COVID-19: Over 400 Walton students, staff quarantined during first week of school

Jim Thompson
Northwest Florida Daily News

DeFUNIAK SPRINGS — Slightly more than 400 Walton County School District students and staff were quarantined during the first week of school this year due to exposure to COVID-19 either on school grounds or in the community, according to an initial release of data from the School District regarding the impact of the coronavirus pandemic on the county's public schools.

The report, available through the "news" tab on the School District's website, online at https://www.walton.k12.fl.us/, listed 405 students and/or staff as quarantined as of Thursday of last week. According to the report, 256 of those quarantined had been exposed to COVID-19 on school grounds, with the remaining 149 people were exposed outside of school facilities.

A week after classes began Aug. 10 in the Walton County School District, 405 students and/or staff members were affected by the COVID-19 pandemic, according to a School District report.

Previously:Class is in session: Walton County schools leave COVID-19 mask decisions to parents

The latest:COVID cases up across Walton County

Overall, between the start of classes on Aug. 10 and Thursday, the School District reported 165 positive COVID-19 cases, according to what Superintendent Russell Hughes says likely will be "a monthly if not weekly" report on coronavirus statistics. The school district is offering the data in what Hughes calls "a spirit of transparency" regarding the effects of COVID-19 on schools.

In a telephone interview Monday afternoon, Hughes acknowledged that the COVID-19 numbers for the first week of school this year are "much more than we (had) last year."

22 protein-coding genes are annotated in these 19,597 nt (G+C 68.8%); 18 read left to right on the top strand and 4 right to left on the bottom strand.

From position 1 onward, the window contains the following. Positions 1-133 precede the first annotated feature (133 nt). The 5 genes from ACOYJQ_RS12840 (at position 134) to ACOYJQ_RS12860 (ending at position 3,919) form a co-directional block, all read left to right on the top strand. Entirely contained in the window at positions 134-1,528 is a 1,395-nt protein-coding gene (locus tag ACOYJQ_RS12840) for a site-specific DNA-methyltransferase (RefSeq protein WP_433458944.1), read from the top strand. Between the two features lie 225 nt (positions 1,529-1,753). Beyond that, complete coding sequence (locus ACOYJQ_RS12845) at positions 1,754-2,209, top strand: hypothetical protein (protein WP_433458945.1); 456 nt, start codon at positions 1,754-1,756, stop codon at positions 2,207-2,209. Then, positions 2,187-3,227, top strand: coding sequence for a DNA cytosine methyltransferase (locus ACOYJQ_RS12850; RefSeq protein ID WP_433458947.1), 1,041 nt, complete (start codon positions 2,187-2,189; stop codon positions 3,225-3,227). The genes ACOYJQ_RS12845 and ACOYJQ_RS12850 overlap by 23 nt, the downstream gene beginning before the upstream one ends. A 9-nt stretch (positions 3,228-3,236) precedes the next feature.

Asked whether he was surprised with the numbers thus far this year, Hughes said "it confirmed how different this (new Delta) variant (of COVID-19) is." According to the federal Centers for Disease Control and Prevention, the Delta variant of the coronavirus "causes more infections and spreads faster than earlier forms of the virus that causes COVID-19."

Parents are being notified if the school district determines their student or students have been exposed to COVID-19 within the district's definition of exposure as "being less than 6 feet for more than 15 minutes with a person who has tested positive."

Also according to the report, the district "is collaborating daily with local and state experts, as well as speaking internally at the district office and with school principals on a daily basis" about COVID-19.

Other data in the initial COVID-19 report show that 20 School District facilities were involved with positive COVID-19 cases or exposure to positive COVID-19 cases in the first week of the school year. The report does not identify the facilities where those cases or exposures occurred.

Beyond the raw numbers, the data include the percentage of students and/or personnel affected by the coronavirus, statistics to which Hughes pointed in outlining the effects of the coronavirus on the school district.